Doorman Eugene Amankwah (L) watches as USP delivery man Dion Seaberry delivers packages to the building he works in, at Central Park West in New York November 30, 2012. (Keith Bedford/Reuters)

The big idea: Many online retailers view product returns as an unwieldy cost that drains margins, and several are asking customers to absorb return shipping costs. But consider the upside of free returns: enhanced customer loyalty that could spark more purchases.

The scenario: U.S. firms spend billions annually in the handling, shipping, insuring and processing of returned products. Returns are particularly problematic for online retailers, in part because customers might not know what they’re actually getting. To partially stave off profit losses and control excessive return rates, many retailers have established what they believe to be a “fair” deal in the form of equity-based return shipping policies. If retailers determine that returns are their own fault, they will absorb the return shipping costs; otherwise, responsibility falls to consumers. Yet, the chances that customers and retailers will agree on who’s to blame are fairly low.

The poorest assumption of equity-based return shipping policies may be retailer beliefs that customer perceptions of fairness drive their reactions. Consumers clearly have myriad shopping options in many product categories, and shoppers indicate that online return shipping policies often sway them away from online retailers and toward traditional bricks-and-mortar stores.

The resolution: Working with two online retailers, we conducted studies over 49 months. We coupled responses from two online surveys at key points over the course of customers’ return experiences with their 24-month pre-return and 24-month post-return purchase histories to help managers better understand the long-term revenue consequences of return shipping policies. The results indicate that retailers who require their customers to pay for their own returns are not only doing serious, long-term damage to customer relationships, but also are ignoring the substantial benefits of free returns. Making customers pay for their own returns universally decreased their spending, 74 to 100 percent in the two years after the return. These effects were not reversed by perceptions of fairness. On the other hand, customers who received a free return universally increased their spending 58 to 357 percent.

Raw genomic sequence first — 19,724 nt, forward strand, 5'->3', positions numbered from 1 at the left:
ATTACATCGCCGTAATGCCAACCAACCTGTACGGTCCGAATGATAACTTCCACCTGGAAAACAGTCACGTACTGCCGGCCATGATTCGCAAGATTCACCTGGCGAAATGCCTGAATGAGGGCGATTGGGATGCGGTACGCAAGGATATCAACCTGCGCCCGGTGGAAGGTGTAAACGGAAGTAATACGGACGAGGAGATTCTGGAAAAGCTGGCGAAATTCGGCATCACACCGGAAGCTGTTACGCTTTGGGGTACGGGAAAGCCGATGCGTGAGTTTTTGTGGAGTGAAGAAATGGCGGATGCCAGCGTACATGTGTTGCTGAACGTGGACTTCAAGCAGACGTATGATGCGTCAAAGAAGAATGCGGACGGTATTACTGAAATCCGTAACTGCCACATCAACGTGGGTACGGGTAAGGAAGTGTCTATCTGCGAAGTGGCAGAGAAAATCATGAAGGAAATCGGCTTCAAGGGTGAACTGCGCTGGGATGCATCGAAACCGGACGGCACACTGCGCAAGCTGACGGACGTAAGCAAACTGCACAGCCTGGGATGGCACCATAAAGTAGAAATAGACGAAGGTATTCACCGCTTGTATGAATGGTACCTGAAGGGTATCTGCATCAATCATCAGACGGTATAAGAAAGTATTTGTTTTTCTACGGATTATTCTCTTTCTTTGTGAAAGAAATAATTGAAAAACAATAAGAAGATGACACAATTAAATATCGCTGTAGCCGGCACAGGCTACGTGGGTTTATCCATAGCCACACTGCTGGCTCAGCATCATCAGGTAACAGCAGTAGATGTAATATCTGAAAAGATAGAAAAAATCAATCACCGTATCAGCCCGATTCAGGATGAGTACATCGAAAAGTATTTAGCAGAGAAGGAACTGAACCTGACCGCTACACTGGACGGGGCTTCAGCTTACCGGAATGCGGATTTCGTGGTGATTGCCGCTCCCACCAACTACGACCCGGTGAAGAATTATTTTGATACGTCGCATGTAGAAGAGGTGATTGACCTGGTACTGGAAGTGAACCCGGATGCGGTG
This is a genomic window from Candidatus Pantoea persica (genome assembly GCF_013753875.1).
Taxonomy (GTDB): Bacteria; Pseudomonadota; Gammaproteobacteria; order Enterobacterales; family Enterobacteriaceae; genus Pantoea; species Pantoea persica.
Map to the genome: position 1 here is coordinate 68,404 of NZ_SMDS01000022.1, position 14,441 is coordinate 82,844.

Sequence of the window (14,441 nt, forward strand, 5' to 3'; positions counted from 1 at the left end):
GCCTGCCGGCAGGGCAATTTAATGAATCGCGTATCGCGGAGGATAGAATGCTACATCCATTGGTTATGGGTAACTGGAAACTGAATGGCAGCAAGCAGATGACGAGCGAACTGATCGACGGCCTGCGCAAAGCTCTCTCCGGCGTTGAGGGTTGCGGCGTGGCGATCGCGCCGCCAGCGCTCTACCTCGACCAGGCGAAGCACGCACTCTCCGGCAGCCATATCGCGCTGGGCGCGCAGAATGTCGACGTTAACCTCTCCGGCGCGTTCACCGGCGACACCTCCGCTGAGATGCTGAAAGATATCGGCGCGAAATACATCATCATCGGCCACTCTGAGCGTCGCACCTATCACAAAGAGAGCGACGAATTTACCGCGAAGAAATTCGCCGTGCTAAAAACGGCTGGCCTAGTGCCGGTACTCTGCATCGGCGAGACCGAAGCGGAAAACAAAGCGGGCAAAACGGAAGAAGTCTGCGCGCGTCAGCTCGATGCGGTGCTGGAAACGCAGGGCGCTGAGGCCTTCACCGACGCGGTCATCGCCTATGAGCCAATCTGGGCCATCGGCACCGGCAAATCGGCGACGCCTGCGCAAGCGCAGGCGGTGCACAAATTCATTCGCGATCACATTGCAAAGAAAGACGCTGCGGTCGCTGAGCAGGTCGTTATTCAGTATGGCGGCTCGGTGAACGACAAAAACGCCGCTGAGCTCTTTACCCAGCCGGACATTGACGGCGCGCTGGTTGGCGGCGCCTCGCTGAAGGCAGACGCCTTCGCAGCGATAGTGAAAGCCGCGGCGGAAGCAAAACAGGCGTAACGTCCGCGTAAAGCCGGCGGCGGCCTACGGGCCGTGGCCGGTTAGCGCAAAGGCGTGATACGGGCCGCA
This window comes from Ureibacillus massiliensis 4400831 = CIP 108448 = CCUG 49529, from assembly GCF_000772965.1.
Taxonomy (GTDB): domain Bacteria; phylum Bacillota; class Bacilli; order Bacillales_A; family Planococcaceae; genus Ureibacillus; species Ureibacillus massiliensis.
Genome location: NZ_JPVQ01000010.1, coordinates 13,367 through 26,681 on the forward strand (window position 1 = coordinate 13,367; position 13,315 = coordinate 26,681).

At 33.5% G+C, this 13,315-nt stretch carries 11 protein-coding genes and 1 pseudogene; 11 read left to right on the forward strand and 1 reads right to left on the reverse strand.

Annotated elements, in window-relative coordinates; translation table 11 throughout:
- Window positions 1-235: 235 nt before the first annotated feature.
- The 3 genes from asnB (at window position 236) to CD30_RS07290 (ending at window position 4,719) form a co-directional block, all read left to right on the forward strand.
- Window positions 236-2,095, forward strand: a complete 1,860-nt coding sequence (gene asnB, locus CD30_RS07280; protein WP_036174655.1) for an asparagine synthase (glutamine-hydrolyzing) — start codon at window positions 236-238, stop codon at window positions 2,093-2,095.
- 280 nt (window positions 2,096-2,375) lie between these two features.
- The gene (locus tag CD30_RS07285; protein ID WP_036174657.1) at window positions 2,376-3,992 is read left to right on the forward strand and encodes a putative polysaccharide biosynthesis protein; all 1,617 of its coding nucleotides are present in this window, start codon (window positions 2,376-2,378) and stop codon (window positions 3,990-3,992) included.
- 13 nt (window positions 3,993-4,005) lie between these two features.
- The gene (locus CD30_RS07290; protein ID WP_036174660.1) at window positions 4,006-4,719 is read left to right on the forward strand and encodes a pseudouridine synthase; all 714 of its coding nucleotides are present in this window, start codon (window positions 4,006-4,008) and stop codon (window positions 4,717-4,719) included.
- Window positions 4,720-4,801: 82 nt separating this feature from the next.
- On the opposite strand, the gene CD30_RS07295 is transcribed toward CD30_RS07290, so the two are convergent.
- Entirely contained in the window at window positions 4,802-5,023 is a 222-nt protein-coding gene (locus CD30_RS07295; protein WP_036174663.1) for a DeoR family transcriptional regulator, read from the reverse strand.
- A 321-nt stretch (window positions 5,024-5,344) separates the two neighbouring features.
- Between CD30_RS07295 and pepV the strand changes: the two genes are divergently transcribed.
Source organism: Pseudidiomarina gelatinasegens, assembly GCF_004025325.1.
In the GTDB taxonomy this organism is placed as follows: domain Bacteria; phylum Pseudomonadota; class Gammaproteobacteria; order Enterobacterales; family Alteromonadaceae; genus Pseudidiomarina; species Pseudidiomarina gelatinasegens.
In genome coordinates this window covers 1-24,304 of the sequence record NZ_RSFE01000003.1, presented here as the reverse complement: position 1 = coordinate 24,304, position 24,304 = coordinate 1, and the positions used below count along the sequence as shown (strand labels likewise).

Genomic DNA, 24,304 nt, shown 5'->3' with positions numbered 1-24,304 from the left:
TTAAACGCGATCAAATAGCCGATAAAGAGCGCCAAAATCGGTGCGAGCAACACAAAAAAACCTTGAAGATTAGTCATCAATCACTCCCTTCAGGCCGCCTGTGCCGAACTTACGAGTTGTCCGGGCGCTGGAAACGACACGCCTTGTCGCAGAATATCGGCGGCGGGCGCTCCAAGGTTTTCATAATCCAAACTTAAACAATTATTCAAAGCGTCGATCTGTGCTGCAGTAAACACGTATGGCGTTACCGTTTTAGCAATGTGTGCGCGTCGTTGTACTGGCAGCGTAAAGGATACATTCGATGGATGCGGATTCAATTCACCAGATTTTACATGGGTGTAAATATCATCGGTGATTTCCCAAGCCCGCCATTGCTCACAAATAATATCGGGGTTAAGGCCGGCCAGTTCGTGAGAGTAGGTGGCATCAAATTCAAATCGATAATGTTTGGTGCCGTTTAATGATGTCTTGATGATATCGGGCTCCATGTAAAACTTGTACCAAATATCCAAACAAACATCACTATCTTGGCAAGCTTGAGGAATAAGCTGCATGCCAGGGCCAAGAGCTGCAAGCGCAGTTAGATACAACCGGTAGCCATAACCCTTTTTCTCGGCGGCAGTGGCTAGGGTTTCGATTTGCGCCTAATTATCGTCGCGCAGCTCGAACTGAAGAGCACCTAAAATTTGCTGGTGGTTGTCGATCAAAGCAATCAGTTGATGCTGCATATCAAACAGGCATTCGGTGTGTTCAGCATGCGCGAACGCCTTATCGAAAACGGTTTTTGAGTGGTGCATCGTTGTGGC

The lesson: Our findings remind retailers that customers will have their own independent perceptions of blame, reactions to return fees and most important, ability to decide whether they will shop again. Given the number of suppliers for any product, online retailers who fail to recognize the significance of return shipping costs to customers may lose them to competitors. In particular, as the holiday season ramps up, customers may end up with products they did not buy, do not want and are either stuck with or must pay to return. Free returns may encourage future purchases from these gift recipients, while fee returns will, more than likely, guarantee no future purchases. The strong upside resulting from free returns, and strong downside of fee returns, strongly suggests the benefit of universal free returns.

James G. Maxham III and Amanda B. Bower

Maxham is a professor of commerce at the University of Virginia McIntire School of Commerce. Bower is a professor of business administration at Washington and Lee University.